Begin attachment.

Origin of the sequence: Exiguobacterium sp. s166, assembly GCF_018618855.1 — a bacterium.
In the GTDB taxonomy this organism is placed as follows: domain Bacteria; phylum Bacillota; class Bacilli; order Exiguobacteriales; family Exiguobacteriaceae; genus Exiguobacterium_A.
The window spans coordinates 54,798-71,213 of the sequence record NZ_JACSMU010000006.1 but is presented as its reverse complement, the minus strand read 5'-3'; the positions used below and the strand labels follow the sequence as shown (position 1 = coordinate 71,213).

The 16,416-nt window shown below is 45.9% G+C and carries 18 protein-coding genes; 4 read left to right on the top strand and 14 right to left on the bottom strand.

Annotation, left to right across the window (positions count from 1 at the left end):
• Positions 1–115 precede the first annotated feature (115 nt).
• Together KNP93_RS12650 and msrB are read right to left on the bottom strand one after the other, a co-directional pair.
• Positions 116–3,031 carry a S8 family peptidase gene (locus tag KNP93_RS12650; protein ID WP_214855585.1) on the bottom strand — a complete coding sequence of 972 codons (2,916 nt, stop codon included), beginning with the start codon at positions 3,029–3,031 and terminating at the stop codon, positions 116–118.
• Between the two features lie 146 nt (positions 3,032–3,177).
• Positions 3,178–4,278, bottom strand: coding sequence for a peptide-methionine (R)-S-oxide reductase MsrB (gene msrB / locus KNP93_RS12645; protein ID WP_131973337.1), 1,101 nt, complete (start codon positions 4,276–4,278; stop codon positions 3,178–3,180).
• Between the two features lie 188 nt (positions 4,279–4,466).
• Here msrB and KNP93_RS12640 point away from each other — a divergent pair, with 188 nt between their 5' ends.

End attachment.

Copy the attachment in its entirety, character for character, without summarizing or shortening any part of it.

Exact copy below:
Origin of the sequence: Exiguobacterium sp. s166, assembly GCF_018618855.1 — a bacterium.
In the GTDB taxonomy this organism is placed as follows: domain Bacteria; phylum Bacillota; class Bacilli; order Exiguobacteriales; family Exiguobacteriaceae; genus Exiguobacterium_A.
The window spans coordinates 54,798-71,213 of the sequence record NZ_JACSMU010000006.1 but is presented as its reverse complement, the minus strand read 5'-3'; the positions used below and the strand labels follow the sequence as shown (position 1 = coordinate 71,213).

The 16,416-nt window shown below is 45.9% G+C and carries 18 protein-coding genes; 4 read left to right on the top strand and 14 right to left on the bottom strand.

Annotation, left to right across the window (positions count from 1 at the left end):
• Positions 1–115 precede the first annotated feature (115 nt).
• Together KNP93_RS12650 and msrB are read right to left on the bottom strand one after the other, a co-directional pair.
• Positions 116–3,031 carry a S8 family peptidase gene (locus tag KNP93_RS12650; protein ID WP_214855585.1) on the bottom strand — a complete coding sequence of 972 codons (2,916 nt, stop codon included), beginning with the start codon at positions 3,029–3,031 and terminating at the stop codon, positions 116–118.
• Between the two features lie 146 nt (positions 3,032–3,177).
• Positions 3,178–4,278, bottom strand: coding sequence for a peptide-methionine (R)-S-oxide reductase MsrB (gene msrB / locus KNP93_RS12645; protein ID WP_131973337.1), 1,101 nt, complete (start codon positions 4,276–4,278; stop codon positions 3,178–3,180).
• Between the two features lie 188 nt (positions 4,279–4,466).
• Here msrB and KNP93_RS12640 point away from each other — a divergent pair, with 188 nt between their 5' ends.